And voila', I'm the stuporous man.

I'm astounded that I can't stay awake
Even during a California earthquake,
Heck, I noticed when I'm driving
It seems that sleep is arriving,
Perhaps being on the road is a mistake.

Yet when I get home, I awaken
It might be the smell of the bacon,
And when I finally lie down
I'm an insomniac clown,
I need a potion for sleep, I'm not fakin'!

No one believes me, I'm sure,
Otherwise, I might find a cure,
There is a lot here, at stake
To prove my drowsy is no fake,
And my reputation is truthful and pure.

I called upon an expert of sleep
But then I fired him, that dude was a creep,
He charged by the hour
To some exponential power,
He dug a hole in my bank account, deep.

Now I'm panhandling, at the corner of Ambien and 3rd
Can you spare me a dollar, I wonder if you heard,
My old friends run the gap
Because I look like crap,
And I'm snoring before I chance to hear a word.


Thursday, October 09, 2008

I shudder to consider the ramifications of this; in fact, if I had not been there as a witness, thus being one of several witnesses, I would doubt the veracity of the story.

Picture this:

A busy hospital in a busy city. Beds are at a premium; patients are stacking up in the ED, like planes at O'Hare in Chicago, in the midst of a "Nor'wester" blizzard. The call from "Admitting" comes in at 0500, regarding patient in critical-care bed #A, that they may transfer to Floor bed #D. The patient in bed #A is a female, isolated for MRSA. The available bed #D, is in a room with a male patient and he is colonized / isolated for a strain of klebsiella.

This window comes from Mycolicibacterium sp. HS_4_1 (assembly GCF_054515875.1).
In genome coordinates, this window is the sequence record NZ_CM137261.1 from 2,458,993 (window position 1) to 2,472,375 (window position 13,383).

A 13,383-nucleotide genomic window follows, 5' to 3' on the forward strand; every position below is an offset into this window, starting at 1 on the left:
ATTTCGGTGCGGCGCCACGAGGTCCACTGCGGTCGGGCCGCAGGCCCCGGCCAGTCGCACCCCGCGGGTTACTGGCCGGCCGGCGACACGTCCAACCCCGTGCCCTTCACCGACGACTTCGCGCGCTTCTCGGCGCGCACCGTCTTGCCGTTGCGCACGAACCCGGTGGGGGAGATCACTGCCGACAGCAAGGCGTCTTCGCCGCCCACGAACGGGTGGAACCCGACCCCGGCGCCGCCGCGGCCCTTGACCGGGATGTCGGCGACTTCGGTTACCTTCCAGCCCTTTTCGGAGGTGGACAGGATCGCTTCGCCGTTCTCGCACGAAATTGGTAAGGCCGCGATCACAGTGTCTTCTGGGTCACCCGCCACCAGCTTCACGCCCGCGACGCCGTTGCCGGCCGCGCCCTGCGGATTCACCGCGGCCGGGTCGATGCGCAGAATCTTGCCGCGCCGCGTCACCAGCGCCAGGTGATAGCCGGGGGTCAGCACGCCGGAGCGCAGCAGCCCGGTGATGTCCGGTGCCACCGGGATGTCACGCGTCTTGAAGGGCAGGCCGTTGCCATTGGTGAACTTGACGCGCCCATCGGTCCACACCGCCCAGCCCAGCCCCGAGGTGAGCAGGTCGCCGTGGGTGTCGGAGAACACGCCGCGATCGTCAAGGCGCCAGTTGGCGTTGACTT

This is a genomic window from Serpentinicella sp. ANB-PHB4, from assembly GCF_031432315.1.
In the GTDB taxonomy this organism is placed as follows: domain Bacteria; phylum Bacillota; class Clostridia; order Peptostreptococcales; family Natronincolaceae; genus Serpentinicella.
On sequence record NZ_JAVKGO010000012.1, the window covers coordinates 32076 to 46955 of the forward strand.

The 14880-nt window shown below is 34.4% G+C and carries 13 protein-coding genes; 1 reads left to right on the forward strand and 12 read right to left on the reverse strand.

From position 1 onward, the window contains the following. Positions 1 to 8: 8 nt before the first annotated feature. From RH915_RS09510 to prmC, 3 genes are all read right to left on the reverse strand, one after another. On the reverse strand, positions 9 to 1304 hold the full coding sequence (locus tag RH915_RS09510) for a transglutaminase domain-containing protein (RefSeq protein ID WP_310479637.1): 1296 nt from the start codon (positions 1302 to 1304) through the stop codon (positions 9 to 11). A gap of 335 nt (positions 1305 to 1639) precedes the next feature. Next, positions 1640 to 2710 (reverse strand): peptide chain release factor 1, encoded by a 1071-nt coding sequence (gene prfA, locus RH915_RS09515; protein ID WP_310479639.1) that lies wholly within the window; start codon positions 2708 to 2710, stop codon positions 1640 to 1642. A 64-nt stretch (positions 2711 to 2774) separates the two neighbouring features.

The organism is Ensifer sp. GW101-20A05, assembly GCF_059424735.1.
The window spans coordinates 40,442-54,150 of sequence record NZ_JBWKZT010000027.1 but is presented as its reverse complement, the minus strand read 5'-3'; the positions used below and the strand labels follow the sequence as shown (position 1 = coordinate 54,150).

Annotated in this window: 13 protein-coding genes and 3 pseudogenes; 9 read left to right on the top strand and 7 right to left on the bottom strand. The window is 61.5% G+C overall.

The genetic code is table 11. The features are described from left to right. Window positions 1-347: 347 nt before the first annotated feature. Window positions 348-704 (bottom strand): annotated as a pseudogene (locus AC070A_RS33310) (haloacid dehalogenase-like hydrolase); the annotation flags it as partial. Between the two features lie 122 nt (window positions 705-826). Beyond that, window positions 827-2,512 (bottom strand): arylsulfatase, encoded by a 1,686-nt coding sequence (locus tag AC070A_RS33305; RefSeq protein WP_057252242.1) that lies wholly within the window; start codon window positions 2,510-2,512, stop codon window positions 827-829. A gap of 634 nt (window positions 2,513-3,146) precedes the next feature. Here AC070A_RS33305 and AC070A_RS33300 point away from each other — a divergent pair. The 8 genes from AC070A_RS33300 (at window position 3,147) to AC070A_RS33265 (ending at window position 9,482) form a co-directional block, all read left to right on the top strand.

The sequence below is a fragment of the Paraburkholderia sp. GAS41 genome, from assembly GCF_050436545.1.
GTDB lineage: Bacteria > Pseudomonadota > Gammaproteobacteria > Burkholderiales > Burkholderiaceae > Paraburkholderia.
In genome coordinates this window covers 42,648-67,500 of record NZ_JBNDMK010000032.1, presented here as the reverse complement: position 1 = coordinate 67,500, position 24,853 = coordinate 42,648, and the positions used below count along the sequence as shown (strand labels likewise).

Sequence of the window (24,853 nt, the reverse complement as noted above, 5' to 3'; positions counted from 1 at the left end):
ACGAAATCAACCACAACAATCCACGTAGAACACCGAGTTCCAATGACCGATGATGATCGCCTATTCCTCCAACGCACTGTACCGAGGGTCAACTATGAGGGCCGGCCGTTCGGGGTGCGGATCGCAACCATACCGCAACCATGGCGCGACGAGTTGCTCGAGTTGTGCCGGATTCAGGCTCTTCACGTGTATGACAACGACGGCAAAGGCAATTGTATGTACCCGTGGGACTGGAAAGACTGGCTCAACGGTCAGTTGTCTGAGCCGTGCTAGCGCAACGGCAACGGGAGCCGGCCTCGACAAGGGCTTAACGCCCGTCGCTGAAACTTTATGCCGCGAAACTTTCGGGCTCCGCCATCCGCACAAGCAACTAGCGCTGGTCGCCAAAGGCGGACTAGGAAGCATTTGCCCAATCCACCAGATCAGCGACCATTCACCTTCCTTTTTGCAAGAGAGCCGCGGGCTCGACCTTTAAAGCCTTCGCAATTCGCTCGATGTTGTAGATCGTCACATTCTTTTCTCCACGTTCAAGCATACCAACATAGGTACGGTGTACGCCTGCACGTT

Lordy be! What in the tarnation is goin' on?!? (This is where we collectively said, "Duh, why can't they see what is wrong with this picture?") The most shocking thing is this: This is Sister Euphemia's place!

Luckily, the nurse for Ms. MRSA, put her feet down, chomped the bit, blew a gasket, raised hell, and said, NO!
So the transfer fell out of favor........

Naturally to me, the whole thing had a humorous side to it:

Euphemia's Clinic

We're totally integrated
No longer segregated,
Men and women united
And finally cohabitated,
Where even infections
From different families,
Can bed to bed comingle
Like pear and apple trees.

Regarding the songs of death.

Singing Harmony

You were right
But I wasn't wrong,
We two, were humming harmony
In the death-prediction song.

The lyrics of this song
Are expressed in many ways,
Sometimes shreiked like a bloody banshee
Or whispered a fortnights day.

Hundreds of different cultures
With rituals and such,
Many convoluted expressions
I don't understand very much,
That's why I like to hide in the corner
Mumbling and humming a tune,
Praying the shreiking and wailing
From that family will end pretty soon.

Being present at the time of many deaths, one acquires a sense of the impending moment of departure..............

Death is Coming

The qualified, competent, experienced Nurse
Knows when death is approaching the bend,
We can feel the subtle vibrations
We sense where the cord will end.

It comes after thousands of hours
With practice, then mastery of skill,
Hanging around in the shadows
Close to the edge of Boot Hill.

Gleaned from years of observation
Clues of impending death,